On two occasions the wind gusts were so hard that I went upstairs to look through the window and check if the antennas were fine. There is no window on the ground level that gives a view on the tower. It turned out they were looking OK but it’s always crossing fingers. At around 4AM local time the TV channel was having hiccups once in a while. I guessed it was a problem on the TV station’s end but changing the channel had no effect. By now the DVB / MPEG decoder showed a message that the signal was dropping out. No worries since Internet cable access was still functioning. I can live without TV but I’m hooked on online connectivity. Hooked for practical reasons, not addicted! I was getting so tired I quit log checking with the finish in sight and hit the couch. I woke up around 7 AM and wanted to check WX charts online. No internet anymore and the TV decoder still had no signal. The cable modem indicated loss of signal too. My fear was that the never ending violent swinging of the coax running across the street made the cable break. Actually if this would be the only damage, I will be glad since it’s not something I need to fix myself. A call to the utility / cable company would get things fixed. If my antennas fall down it’s a job for myself.

It was getting light outside so I raised the window roller shutter on the side facing the cable and the utility pole. It was still up there, which is good. But the connection to the junction box on the utility pole might be broken. That is something I can not check myself. As a desperate measure I did what I always do when trying to troubleshoot an electronic system: unplug AC power, count 10 crocodiles (alligators work too), plug power cord back in. I did my magic trick with the active signal splitter and the cable modem. Sure enough: all the right led’s were blinking. TV and WWW restored.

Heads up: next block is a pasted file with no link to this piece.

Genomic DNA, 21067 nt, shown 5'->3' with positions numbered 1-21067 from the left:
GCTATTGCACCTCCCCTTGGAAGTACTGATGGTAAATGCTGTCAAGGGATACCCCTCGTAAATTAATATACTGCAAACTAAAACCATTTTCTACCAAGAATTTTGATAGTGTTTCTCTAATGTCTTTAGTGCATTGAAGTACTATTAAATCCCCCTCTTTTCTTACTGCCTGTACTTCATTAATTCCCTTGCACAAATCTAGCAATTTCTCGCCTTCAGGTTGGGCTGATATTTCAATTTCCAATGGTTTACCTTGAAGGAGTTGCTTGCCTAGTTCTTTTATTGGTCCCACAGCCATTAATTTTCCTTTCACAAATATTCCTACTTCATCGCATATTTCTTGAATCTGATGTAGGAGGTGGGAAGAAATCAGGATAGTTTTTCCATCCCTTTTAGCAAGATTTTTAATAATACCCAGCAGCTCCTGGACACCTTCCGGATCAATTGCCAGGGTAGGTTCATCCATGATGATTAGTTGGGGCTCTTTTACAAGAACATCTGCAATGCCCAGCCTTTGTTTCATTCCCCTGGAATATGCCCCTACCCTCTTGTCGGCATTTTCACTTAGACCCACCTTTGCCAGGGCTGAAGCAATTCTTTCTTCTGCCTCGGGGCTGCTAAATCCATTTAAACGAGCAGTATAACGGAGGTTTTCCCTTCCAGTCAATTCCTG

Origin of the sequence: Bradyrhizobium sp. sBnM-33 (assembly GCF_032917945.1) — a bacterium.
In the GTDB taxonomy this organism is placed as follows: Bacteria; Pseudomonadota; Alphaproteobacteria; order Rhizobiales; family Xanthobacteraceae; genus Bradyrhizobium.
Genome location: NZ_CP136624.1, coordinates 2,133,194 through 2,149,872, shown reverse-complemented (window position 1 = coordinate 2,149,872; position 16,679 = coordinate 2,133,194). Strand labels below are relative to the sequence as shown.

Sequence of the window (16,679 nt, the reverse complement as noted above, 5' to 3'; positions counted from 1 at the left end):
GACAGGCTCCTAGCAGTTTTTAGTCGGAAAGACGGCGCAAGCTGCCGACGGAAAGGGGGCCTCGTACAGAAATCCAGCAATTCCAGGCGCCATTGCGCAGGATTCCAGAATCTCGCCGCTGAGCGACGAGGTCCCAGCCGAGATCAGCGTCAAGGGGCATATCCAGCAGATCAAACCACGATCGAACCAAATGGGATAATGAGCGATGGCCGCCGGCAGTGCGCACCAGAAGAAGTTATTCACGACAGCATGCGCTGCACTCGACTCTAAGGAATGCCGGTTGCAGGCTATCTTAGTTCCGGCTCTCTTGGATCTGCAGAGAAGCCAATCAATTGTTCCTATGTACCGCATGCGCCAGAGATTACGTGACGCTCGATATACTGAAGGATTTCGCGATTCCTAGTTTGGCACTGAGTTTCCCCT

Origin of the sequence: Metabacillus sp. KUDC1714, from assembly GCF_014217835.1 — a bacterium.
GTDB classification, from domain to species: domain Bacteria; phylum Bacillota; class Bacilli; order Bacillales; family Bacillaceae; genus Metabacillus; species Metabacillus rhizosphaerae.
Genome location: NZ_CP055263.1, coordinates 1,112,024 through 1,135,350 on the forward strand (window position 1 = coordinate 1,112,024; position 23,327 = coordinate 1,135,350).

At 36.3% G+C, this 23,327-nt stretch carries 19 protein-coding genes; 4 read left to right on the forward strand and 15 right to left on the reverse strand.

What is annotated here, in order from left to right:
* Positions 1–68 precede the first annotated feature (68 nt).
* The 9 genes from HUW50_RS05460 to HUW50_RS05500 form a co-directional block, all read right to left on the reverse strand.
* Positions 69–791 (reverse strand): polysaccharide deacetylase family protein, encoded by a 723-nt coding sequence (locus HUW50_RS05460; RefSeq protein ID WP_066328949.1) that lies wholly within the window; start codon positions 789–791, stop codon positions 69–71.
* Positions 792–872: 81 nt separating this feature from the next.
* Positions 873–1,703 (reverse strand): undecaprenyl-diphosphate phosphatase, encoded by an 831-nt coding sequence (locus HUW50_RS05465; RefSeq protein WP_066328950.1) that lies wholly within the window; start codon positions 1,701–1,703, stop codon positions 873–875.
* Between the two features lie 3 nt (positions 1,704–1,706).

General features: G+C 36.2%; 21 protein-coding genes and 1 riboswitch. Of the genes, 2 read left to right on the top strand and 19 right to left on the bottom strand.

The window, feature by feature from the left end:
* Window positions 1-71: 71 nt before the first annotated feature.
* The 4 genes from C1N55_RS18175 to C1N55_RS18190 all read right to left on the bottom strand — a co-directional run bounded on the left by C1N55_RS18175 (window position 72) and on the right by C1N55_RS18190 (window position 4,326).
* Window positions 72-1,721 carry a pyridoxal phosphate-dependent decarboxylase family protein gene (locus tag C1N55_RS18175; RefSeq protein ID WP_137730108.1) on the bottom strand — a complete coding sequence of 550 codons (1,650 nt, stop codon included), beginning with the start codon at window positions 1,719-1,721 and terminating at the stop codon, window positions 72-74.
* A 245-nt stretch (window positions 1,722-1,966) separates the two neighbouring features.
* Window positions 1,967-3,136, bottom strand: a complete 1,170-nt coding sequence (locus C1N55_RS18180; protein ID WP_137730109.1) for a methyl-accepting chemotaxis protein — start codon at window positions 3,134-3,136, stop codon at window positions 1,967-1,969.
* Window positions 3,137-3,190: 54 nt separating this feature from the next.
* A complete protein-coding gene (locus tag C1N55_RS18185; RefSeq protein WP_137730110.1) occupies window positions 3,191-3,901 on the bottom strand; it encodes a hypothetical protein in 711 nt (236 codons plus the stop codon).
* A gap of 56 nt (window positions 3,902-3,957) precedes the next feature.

The rest of Saturday was spent inside. Trying to kill time and get my mind of the fact that I won’t be making two thousand contacts with W/VE this time. I ran some errands, watched some TV, played with the kids. The storm moved on and only the occasional gust remained. Pretty strong gusts but in the light of the recent storms, it’s all relative. By the end of the day I went outside and did a small tour in the garden. How I long for dry and calm weather so I can start all my planned projects. Some ham radio related, some just plain work in the garden. But I need to get out and not be stuck inside. I could live with being stuck in the shack running contests, but not being held hostage by Atlantic depressions.

I also managed to finish the entire log checking. Less than three weeks after the contest. A record. There weren’t as many logs as before (530 or so) and the number of contacts was down too (only 80 000 two way contacts). Checking the CW contest is much more work because of double the number of logs and at least triple the number of contacts. But for now I’ll put the SSB part in the fridge and prepare to accept the CW logs of next week’s contest.

Next week’s contest? Oh drat – current WX forecasts seem to indicate yet another increase in average wind speed and strong gusts. No storm is on the maps right now, but I really don’t trust it. It’s high time for me to do another CW contest since my last serious all out effort was CQ WW CW 2013. That’s almost three months. No wonder I have the contester’s blues. Bloody weather!

So in due time REALLY SOON I hope I can leave this streak of ditched contests and storm related post behind and start talking again about high rates, exotic multipliers, broken records, new antennas, improved radial systems, burying extra coax and control cables, added RX antennas, plans to put up an entire new yagi etc.